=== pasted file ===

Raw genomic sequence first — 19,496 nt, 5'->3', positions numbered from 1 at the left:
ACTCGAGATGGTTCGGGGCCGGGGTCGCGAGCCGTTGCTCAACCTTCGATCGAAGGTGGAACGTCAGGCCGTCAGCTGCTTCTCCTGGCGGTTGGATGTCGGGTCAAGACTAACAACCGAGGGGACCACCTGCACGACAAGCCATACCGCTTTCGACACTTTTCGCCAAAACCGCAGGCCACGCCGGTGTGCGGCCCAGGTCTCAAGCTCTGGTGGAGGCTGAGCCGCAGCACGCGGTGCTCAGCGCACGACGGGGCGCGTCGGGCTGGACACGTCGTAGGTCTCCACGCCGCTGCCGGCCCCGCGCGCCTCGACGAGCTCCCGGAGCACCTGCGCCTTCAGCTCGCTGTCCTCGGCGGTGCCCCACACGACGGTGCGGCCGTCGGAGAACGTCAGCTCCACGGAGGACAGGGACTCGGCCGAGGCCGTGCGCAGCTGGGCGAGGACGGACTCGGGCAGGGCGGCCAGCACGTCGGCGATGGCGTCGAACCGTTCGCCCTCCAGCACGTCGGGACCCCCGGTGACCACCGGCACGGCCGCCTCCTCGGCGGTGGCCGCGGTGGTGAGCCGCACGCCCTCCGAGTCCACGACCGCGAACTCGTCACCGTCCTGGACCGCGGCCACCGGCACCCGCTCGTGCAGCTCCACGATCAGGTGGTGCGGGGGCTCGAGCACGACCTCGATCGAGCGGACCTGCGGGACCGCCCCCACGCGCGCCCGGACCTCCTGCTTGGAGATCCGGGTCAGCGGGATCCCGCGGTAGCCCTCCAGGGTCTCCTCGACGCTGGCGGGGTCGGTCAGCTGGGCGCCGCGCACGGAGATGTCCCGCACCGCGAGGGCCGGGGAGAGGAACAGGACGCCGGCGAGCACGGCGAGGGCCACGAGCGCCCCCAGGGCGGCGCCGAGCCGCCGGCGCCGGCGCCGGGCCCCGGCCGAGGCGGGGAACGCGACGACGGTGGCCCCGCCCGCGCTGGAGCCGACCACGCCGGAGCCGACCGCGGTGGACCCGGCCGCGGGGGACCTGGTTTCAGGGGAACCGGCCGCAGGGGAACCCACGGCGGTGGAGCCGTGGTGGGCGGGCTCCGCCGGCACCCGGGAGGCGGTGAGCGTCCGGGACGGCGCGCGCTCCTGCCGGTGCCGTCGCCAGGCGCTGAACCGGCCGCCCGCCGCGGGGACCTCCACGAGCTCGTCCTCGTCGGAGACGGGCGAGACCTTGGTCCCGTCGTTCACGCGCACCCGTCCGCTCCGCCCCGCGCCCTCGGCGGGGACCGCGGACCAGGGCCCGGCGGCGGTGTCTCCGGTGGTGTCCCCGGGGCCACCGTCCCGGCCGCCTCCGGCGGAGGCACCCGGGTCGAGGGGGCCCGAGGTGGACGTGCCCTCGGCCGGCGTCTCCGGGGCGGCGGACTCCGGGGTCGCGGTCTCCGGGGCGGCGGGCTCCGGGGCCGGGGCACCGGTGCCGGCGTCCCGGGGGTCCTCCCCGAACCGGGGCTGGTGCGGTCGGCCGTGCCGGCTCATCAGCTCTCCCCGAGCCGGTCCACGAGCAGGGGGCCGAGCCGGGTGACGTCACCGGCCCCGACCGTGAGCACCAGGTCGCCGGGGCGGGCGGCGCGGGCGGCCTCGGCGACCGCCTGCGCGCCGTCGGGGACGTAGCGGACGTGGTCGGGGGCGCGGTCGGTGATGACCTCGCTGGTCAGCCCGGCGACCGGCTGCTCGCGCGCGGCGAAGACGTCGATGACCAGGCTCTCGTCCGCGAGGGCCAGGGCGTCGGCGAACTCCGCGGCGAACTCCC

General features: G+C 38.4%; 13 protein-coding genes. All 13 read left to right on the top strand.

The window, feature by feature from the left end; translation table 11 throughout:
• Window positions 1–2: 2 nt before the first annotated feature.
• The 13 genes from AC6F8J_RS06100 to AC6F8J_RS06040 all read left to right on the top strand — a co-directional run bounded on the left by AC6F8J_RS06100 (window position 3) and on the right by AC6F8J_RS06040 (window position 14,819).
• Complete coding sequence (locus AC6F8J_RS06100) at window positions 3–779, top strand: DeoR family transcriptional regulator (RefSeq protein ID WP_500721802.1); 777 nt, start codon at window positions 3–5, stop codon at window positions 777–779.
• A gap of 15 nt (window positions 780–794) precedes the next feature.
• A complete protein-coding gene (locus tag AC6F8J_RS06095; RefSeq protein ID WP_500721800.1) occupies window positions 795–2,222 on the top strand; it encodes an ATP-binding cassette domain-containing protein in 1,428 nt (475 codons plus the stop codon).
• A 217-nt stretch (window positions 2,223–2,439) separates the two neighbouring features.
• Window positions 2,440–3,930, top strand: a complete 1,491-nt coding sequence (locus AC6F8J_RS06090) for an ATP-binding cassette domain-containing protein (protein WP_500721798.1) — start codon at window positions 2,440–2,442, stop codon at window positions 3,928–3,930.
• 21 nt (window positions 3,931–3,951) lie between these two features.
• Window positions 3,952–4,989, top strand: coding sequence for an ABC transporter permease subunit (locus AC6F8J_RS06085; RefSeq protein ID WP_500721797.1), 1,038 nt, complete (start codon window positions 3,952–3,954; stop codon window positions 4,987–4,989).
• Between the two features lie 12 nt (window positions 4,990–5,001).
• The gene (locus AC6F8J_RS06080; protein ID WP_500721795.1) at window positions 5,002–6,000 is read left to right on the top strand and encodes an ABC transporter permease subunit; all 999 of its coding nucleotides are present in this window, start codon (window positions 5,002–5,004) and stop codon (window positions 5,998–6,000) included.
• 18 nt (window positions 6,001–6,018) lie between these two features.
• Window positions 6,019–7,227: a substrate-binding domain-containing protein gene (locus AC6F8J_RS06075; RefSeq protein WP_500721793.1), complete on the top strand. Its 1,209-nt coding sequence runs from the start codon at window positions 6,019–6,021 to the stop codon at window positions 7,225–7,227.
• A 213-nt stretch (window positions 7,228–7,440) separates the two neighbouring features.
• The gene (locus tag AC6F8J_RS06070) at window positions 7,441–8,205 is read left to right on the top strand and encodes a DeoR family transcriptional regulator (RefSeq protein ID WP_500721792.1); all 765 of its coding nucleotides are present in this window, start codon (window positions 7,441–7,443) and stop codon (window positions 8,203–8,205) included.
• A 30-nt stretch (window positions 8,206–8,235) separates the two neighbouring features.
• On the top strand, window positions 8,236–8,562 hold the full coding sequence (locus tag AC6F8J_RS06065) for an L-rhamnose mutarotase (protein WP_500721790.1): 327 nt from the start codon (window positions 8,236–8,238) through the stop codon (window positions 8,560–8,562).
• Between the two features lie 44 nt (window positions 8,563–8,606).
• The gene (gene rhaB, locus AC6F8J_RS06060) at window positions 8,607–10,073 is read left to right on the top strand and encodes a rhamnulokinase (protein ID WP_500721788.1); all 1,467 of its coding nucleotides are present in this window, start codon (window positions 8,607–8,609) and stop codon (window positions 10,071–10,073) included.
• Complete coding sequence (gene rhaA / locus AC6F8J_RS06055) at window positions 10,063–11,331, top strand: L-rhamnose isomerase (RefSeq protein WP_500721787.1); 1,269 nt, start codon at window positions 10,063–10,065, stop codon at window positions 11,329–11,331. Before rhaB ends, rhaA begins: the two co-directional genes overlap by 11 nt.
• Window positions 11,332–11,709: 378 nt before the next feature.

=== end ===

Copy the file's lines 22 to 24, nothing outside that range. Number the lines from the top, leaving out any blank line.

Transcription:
• Between the two features lie 44 nt (window positions 8,563–8,606).
• The gene (gene rhaB, locus AC6F8J_RS06060) at window positions 8,607–10,073 is read left to right on the top strand and encodes a rhamnulokinase (protein ID WP_500721788.1); all 1,467 of its coding nucleotides are present in this window, start codon (window positions 8,607–8,609) and stop codon (window positions 10,071–10,073) included.
• Complete coding sequence (gene rhaA / locus AC6F8J_RS06055) at window positions 10,063–11,331, top strand: L-rhamnose isomerase (RefSeq protein WP_500721787.1); 1,269 nt, start codon at window positions 10,063–10,065, stop codon at window positions 11,329–11,331. Before rhaB ends, rhaA begins: the two co-directional genes overlap by 11 nt.